It’s the quintessential tradeoff in the climate policy debate, and it’s holding the world back from addressing global warming in a meaningful way.

that is a big red button

For some climate advocates, the meager carbon cuts pledged by the international community is too little too late. Carbon cuts need to start very soon and on a scale not seen in modern times. As a result, climate advocates like David Roberts, Naomi Klein, and Mark Buchanan, are pushing a more modern version of the ‘limits to growth’—the need to slow economic growth as a last ditch ‘climate nuclear option’ to deeply decarbonize the planet as quickly as possible.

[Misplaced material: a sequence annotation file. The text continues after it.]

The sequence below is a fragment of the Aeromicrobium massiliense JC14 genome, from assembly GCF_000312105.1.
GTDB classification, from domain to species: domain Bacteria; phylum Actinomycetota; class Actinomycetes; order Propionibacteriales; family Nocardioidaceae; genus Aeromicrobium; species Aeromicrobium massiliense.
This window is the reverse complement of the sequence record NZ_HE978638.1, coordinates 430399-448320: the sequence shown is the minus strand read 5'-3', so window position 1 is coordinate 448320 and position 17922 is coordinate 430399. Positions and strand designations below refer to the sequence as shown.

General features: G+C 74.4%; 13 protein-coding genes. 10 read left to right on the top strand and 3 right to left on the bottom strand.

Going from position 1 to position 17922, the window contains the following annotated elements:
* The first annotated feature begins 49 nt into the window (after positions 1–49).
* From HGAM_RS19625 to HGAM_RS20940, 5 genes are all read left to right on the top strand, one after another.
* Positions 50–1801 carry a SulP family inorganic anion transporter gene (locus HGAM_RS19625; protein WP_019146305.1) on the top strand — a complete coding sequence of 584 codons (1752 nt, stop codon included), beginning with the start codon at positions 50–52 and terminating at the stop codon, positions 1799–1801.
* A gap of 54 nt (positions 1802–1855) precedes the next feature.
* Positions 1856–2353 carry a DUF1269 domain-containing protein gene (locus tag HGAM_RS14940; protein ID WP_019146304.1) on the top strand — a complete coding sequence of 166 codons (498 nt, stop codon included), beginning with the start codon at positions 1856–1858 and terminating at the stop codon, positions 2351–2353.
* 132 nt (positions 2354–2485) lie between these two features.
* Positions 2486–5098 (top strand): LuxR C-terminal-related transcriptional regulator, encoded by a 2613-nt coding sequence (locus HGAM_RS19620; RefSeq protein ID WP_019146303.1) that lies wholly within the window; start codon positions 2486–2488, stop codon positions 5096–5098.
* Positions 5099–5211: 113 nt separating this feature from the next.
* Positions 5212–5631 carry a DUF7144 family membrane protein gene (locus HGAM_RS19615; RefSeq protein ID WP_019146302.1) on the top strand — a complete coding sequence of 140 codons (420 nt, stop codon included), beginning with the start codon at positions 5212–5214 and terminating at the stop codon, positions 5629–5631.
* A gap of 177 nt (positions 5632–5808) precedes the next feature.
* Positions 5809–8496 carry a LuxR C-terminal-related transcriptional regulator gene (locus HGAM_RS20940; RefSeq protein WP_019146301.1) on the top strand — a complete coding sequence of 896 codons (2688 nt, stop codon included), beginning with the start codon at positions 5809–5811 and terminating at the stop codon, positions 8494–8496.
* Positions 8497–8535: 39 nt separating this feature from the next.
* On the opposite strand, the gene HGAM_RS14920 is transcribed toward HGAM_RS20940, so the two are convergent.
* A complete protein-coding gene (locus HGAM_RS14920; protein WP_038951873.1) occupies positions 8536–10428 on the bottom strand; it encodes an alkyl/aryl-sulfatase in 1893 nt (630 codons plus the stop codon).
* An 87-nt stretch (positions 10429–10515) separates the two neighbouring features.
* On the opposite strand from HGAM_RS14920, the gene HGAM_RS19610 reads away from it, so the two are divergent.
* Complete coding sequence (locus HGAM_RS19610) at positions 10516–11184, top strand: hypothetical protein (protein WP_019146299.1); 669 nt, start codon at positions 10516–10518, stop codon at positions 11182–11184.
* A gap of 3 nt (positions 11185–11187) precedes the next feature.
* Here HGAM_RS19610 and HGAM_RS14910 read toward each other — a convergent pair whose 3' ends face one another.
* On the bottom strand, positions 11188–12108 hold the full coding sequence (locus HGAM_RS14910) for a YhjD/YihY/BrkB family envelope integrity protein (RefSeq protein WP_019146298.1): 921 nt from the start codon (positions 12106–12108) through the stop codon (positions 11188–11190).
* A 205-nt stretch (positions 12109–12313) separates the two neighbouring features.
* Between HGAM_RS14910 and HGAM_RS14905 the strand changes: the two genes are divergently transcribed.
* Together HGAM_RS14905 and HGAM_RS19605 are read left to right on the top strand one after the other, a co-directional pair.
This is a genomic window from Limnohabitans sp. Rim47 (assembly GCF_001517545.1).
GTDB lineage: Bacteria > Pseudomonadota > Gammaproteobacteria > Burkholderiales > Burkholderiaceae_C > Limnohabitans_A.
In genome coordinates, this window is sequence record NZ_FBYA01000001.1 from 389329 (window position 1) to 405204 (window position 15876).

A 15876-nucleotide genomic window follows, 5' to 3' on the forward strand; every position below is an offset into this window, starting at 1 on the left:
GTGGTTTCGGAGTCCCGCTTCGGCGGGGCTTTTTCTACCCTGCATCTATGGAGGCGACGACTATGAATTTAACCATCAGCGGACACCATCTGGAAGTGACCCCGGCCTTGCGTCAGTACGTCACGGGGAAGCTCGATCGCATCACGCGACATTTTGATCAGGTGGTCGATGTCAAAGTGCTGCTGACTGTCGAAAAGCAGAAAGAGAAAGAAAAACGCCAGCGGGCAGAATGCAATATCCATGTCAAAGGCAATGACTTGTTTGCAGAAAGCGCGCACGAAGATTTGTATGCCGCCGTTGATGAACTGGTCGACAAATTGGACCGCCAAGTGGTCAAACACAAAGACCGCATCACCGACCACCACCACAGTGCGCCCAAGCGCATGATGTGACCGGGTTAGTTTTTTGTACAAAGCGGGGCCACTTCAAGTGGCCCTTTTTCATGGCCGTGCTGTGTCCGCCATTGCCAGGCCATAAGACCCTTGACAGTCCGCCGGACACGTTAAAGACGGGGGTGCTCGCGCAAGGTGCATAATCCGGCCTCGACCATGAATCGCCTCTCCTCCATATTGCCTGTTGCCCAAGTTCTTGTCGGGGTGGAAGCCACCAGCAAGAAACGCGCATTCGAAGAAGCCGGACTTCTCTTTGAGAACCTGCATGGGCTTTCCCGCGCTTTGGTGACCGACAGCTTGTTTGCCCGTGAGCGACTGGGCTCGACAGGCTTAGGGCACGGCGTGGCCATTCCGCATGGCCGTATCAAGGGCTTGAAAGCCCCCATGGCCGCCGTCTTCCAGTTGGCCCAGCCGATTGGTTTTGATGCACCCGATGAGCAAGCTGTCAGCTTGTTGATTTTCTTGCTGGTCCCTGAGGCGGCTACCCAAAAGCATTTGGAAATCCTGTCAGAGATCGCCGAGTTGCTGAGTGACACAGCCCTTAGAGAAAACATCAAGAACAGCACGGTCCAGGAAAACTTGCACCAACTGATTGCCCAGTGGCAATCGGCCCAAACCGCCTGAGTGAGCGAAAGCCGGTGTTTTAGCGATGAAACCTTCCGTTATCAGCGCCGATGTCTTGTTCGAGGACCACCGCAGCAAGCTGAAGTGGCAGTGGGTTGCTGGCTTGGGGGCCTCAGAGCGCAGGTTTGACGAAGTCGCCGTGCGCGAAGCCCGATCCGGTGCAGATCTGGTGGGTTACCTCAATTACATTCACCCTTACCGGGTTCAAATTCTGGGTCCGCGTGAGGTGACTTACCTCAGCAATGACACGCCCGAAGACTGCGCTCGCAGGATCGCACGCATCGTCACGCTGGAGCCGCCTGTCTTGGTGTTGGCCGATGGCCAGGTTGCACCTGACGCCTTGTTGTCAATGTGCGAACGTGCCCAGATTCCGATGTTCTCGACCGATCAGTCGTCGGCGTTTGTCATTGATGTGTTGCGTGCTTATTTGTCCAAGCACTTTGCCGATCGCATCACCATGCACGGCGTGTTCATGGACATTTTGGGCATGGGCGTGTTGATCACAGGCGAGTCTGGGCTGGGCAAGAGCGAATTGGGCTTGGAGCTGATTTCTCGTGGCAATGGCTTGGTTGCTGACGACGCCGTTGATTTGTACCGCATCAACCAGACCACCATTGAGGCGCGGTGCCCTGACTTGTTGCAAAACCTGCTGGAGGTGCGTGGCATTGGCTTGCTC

This is in contrast to many leading climate advocates arguing the world doesn’t need to tradeoff the wellbeing of our climate for our economy. For instance, a series of new reports (here, here, and here) by leading international organizations argue that cutting carbon emissions quickly and growing the global economy can be achieved at the same time.

This division among climate advocates is important because if the global community’s meek policy responses to-date are any indication, the climate nuclear option—even under the very good intentions of averting climate catastrophe—is destined to be at worst a non-starter for global policymakers and at best even slower at climate mitigation than the modest strategies deployed today. A pro-growth climate strategy is the only quick and viable path to deep decarbonization.